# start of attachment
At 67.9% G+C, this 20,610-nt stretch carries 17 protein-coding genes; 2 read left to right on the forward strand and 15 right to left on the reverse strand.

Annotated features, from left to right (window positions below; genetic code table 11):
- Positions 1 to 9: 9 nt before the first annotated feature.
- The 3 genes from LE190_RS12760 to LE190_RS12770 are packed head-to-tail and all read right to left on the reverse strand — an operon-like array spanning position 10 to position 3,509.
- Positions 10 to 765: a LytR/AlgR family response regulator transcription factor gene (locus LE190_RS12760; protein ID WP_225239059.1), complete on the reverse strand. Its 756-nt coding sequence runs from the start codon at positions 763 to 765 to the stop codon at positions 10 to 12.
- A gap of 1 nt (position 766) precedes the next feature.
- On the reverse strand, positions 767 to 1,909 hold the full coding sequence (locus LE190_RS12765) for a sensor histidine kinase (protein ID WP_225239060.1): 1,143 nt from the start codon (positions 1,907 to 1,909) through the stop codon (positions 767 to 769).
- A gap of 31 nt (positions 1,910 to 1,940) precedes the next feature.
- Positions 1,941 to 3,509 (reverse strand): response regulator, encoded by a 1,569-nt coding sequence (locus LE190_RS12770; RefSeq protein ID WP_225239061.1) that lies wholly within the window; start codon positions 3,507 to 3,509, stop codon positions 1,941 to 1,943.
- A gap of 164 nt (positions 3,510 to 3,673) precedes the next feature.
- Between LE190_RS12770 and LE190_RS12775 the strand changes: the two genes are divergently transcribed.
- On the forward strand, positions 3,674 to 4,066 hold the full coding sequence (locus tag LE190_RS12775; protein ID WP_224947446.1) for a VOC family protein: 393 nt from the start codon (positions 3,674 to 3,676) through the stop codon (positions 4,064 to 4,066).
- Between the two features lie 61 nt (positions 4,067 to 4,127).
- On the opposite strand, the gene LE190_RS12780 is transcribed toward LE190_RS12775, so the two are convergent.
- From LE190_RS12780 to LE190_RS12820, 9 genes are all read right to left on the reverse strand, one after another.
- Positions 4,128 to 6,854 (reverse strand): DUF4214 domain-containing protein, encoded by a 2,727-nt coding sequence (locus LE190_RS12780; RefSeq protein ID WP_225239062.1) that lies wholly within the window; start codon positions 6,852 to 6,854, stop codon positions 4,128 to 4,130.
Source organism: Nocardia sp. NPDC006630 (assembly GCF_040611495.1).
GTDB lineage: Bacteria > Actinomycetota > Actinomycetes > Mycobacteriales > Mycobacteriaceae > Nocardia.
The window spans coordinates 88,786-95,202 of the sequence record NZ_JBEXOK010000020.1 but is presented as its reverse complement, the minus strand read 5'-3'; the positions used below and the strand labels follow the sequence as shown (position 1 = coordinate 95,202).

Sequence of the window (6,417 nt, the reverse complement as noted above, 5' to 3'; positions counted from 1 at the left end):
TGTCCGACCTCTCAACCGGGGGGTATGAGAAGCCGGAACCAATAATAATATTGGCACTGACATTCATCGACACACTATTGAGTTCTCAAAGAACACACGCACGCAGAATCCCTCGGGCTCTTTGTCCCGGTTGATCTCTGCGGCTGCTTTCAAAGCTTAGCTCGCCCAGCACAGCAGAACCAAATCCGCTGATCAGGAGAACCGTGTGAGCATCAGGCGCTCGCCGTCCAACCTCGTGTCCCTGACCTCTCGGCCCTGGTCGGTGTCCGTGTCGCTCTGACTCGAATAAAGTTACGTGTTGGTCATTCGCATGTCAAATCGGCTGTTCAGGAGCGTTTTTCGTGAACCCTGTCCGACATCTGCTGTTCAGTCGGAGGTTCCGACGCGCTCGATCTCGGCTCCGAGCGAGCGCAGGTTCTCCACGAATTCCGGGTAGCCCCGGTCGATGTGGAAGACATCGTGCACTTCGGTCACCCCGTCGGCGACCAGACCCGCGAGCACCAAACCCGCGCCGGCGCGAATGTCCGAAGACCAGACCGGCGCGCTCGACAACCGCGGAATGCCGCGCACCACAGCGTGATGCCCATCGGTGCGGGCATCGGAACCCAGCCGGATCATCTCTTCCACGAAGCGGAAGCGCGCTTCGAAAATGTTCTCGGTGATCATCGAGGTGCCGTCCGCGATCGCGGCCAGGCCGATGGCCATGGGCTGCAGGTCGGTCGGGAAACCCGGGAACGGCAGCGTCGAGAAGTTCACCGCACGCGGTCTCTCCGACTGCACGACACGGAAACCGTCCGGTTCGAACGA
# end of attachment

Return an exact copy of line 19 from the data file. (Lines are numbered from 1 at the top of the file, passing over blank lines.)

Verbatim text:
The window spans coordinates 88,786-95,202 of the sequence record NZ_JBEXOK010000020.1 but is presented as its reverse complement, the minus strand read 5'-3'; the positions used below and the strand labels follow the sequence as shown (position 1 = coordinate 95,202).